Lawyer for Nissan’s ex-chair Ghosn clarifies bail conditions

A lawyer for former Nissan president Carlos Ghosn, who was put back into custody last week, described the conditions for his initial release on bail in an effort to clarify what he called improper speculation in the Japanese media.

Ghosn, accused of financial misconduct, was arrested in November, but released in March. He was arrested again for new complaints on Thursday.


It is unusual in Japan for a suspect who has been released on bail to be arrested again.

Takashi Takano listed the conditions in a blog post on Saturday night, which includes restricting Ghosn to using only one computer, which is located in his lawyer's office, and a cell phone. It is the first time that these conditions, established by the Tokyo District Court, are disclosed in detail.

Ghosn, 65, who led Nissan for two decades, has said he is innocent.

The conditions also indicated that Ghosn must deliver his pbadport, have a camera that controls the door of his apartment and keep a record of his phone calls and of the people he knows, as well as his family and lawyers, Takano said.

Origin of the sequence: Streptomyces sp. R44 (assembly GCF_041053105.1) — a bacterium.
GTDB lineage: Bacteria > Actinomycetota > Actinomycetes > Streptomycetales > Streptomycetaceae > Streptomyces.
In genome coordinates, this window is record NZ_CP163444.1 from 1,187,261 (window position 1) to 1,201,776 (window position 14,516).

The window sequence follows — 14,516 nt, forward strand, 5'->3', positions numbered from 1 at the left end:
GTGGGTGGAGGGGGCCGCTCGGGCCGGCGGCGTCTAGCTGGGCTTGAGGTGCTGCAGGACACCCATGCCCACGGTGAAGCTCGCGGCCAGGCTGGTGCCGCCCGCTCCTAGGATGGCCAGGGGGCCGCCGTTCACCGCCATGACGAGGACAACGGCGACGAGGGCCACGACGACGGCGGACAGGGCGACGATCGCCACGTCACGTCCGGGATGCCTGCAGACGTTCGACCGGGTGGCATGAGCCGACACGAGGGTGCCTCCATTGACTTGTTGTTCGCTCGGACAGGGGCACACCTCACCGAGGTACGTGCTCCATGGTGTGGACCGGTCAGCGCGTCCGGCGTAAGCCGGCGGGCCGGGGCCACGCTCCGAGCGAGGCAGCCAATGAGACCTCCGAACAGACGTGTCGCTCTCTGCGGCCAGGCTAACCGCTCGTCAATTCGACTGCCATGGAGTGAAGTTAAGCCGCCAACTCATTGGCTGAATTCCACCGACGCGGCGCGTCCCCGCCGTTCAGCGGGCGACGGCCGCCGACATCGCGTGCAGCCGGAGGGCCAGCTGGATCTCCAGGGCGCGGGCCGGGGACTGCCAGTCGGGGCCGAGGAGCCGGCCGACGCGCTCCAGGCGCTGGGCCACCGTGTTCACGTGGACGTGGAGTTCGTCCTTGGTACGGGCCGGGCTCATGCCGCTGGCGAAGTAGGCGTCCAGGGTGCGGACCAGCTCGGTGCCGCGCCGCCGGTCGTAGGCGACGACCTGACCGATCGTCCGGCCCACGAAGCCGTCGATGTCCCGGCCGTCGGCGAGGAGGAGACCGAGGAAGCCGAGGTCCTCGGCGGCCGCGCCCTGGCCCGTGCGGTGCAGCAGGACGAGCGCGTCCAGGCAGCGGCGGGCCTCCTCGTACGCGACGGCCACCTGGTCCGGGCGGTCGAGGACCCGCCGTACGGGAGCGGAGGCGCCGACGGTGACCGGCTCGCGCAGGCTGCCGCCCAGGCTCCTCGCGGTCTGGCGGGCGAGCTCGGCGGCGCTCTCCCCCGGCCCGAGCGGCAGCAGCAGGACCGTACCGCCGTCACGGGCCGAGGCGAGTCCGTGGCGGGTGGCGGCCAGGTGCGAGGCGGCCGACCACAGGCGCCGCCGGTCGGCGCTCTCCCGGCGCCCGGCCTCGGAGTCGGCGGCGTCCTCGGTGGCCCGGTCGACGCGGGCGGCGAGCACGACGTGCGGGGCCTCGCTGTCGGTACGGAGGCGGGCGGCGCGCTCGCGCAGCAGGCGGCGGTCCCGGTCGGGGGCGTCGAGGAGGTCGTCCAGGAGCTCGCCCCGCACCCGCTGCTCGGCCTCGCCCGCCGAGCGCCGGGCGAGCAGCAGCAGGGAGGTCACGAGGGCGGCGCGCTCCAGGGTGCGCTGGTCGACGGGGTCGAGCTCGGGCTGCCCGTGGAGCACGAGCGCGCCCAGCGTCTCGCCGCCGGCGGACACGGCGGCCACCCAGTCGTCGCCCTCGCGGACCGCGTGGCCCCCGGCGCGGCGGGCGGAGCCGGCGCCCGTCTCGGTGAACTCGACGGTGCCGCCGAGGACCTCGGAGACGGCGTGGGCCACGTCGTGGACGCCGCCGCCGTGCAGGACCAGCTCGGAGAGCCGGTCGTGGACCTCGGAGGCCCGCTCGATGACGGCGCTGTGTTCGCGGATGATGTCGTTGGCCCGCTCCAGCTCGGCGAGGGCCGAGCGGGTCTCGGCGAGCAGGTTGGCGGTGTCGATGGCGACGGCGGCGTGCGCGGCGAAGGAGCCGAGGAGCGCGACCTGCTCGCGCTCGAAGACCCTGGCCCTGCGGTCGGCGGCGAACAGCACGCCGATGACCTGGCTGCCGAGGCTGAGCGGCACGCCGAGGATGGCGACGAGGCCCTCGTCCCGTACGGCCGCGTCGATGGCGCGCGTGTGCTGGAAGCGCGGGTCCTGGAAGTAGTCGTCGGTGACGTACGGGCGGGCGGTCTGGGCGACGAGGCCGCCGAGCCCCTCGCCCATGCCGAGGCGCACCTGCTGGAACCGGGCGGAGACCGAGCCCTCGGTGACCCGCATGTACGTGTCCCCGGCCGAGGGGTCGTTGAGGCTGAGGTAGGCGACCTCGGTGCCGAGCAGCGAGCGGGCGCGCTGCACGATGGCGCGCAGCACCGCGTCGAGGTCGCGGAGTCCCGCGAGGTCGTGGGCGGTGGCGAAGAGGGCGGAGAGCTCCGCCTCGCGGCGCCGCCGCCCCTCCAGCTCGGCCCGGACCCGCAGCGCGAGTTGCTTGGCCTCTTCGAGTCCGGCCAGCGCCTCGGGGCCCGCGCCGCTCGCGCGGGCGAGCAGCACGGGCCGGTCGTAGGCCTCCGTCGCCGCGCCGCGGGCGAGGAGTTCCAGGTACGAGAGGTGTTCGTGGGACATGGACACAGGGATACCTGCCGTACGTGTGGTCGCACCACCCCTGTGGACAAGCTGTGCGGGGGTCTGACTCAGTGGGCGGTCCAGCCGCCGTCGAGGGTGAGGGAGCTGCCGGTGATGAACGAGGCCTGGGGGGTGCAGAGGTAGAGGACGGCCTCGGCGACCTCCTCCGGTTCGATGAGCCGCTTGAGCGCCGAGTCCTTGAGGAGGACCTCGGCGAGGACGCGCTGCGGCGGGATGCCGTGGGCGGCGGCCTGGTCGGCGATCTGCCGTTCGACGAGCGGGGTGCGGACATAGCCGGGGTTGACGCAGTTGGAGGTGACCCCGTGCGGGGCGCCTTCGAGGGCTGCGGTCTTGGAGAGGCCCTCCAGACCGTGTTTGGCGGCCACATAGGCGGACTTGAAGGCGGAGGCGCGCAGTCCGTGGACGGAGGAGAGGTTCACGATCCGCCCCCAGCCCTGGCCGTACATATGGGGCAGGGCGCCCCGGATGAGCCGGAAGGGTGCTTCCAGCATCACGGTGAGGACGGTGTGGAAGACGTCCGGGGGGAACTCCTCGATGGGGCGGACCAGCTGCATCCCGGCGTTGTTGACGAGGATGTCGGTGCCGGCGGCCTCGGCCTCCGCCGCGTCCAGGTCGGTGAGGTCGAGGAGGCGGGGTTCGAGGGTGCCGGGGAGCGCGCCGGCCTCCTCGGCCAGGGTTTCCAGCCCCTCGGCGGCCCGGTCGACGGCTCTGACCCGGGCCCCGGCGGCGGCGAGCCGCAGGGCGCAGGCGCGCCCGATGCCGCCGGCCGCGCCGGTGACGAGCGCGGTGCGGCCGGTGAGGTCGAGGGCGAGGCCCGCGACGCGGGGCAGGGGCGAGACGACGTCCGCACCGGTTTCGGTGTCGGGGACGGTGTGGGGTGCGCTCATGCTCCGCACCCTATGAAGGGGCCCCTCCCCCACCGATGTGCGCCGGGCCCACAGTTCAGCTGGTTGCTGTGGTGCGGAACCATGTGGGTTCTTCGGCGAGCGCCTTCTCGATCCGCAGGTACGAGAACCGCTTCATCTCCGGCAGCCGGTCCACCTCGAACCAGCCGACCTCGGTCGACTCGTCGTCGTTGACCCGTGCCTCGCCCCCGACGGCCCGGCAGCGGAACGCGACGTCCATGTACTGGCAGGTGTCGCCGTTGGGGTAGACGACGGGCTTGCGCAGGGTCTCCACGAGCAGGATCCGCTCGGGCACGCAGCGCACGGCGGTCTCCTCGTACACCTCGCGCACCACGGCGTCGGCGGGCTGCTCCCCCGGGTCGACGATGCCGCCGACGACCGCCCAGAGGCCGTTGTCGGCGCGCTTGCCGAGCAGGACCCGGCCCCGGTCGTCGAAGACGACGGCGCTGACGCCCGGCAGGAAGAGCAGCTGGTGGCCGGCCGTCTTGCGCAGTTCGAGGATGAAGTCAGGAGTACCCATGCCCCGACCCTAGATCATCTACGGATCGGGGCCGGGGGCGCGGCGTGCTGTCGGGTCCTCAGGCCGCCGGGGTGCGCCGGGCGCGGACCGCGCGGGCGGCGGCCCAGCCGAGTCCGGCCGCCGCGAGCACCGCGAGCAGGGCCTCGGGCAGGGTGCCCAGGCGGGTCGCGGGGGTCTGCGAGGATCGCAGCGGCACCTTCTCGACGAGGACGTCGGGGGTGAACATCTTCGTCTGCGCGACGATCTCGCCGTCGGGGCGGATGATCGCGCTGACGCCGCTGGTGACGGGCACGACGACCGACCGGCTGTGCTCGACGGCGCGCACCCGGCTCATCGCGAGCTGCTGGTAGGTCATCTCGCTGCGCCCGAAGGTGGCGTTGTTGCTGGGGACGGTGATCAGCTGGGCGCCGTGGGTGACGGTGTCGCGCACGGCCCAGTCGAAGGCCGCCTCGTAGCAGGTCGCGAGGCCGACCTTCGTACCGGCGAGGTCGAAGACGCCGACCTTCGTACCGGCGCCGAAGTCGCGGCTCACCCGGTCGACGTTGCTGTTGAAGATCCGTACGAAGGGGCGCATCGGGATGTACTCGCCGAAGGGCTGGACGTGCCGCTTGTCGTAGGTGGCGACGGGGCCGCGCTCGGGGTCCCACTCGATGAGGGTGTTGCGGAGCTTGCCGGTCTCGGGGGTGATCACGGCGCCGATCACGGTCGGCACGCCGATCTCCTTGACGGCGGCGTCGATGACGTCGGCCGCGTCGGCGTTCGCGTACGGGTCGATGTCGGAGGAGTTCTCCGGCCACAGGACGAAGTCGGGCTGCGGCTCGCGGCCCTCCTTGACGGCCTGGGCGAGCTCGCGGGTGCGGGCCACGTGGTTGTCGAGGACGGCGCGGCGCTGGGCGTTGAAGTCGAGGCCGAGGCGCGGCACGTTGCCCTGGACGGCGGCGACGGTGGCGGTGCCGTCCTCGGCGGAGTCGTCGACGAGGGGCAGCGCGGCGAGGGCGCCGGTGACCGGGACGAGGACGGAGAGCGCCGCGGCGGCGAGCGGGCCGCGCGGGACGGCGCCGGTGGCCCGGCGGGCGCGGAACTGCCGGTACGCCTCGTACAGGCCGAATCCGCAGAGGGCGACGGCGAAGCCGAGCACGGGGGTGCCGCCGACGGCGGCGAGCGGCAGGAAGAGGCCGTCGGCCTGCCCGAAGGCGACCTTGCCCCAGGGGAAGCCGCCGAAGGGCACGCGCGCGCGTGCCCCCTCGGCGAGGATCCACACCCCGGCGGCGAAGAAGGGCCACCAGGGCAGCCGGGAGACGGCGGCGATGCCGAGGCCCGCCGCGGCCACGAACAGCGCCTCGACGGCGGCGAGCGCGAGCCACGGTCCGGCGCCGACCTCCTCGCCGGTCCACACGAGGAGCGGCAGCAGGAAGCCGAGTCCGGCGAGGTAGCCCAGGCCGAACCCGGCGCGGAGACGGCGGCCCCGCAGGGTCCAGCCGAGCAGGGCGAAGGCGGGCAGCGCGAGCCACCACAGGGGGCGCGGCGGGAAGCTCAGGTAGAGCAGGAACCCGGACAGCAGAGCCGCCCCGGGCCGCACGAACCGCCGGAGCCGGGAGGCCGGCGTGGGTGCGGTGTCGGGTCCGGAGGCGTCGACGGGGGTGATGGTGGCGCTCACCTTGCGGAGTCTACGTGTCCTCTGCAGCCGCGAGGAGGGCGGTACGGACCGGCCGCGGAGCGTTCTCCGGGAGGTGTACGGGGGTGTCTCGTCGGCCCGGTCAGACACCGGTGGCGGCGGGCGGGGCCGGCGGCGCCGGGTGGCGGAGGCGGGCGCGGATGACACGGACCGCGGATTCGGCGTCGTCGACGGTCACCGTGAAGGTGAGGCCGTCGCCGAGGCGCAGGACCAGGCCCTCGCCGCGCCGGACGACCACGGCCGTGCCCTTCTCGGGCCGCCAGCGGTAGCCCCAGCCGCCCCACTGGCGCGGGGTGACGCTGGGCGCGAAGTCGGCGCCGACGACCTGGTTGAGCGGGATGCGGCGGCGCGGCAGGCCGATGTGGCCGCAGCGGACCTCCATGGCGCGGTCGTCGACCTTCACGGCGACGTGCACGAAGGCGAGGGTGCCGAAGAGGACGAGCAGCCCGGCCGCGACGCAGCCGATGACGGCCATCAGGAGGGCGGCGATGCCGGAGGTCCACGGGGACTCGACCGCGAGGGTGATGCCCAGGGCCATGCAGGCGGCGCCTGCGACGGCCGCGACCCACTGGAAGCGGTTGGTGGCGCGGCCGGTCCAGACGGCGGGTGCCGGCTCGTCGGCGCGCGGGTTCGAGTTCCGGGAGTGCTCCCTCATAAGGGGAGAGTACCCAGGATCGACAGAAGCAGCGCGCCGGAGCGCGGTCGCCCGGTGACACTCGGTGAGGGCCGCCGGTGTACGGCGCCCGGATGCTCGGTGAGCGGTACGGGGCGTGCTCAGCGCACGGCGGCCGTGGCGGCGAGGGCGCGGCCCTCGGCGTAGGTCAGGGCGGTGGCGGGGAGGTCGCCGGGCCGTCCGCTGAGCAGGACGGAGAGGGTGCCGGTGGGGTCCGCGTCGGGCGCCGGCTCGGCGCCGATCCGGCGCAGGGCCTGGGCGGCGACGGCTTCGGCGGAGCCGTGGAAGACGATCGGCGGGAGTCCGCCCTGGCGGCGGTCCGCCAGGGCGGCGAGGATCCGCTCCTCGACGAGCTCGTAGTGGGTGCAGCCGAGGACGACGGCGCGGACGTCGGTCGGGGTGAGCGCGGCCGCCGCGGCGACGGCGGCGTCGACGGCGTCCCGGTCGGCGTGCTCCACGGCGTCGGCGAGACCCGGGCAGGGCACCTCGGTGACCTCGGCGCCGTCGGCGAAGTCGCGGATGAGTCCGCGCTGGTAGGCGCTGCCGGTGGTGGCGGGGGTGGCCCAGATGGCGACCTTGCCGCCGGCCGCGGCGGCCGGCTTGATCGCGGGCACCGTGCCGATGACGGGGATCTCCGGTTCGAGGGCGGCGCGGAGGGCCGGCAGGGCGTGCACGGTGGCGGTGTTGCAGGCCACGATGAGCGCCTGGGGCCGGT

Ghosn is banned from fleeing or tampering with evidence, and meeting some people, including Greg Kelly, a Nissan Motor Co. board member suspected of collaborating with Ghosn, Nissan chief executive Hiroto Saikawa, and others who may be witnesses of the case, he said. .

The Tokyo District Court approved his detention until April 14. His legal team is trying to annul him, arguing that he has already exceeded the conditions for his release. The detention may be extended if the court approves the request of the prosecutors.

Prosecutors say the latest allegations are independent of the previous charges, and Ghosn can falsify evidence. Ghosn's legal team argues that prosecutors have already raided Ghosn's homes and taken everything away.

While prosecutors can interrogate Ghosn daily at the Tokyo Detention Center, Ghosn's time to work on his defense with his lawyers will be limited.

Japan has been criticized for long detentions without convictions, dubbed "hostage justice". Critics say it tends to lead to false confessions.

Ghosn has been accused of falsifying securities documents and of Nissan taking personal investment losses. The latest allegations center around Ghosn, which diverts a portion of the money paid by a Nissan subsidiary to a dealer business in Oman.

Ghosn says the compensation, which was for his retirement, was never decided or paid, the investment losses were never suffered and the payments were for legitimate services.

The date of his trial has not been set and it is likely that several months are missing.

Nissan, allied with Renault SA of France, will hold a shareholders meeting on Monday to obtain approval to expel Ghosn from its board of directors.

Ghosn has French, Brazilian and Lebanese citizenship.


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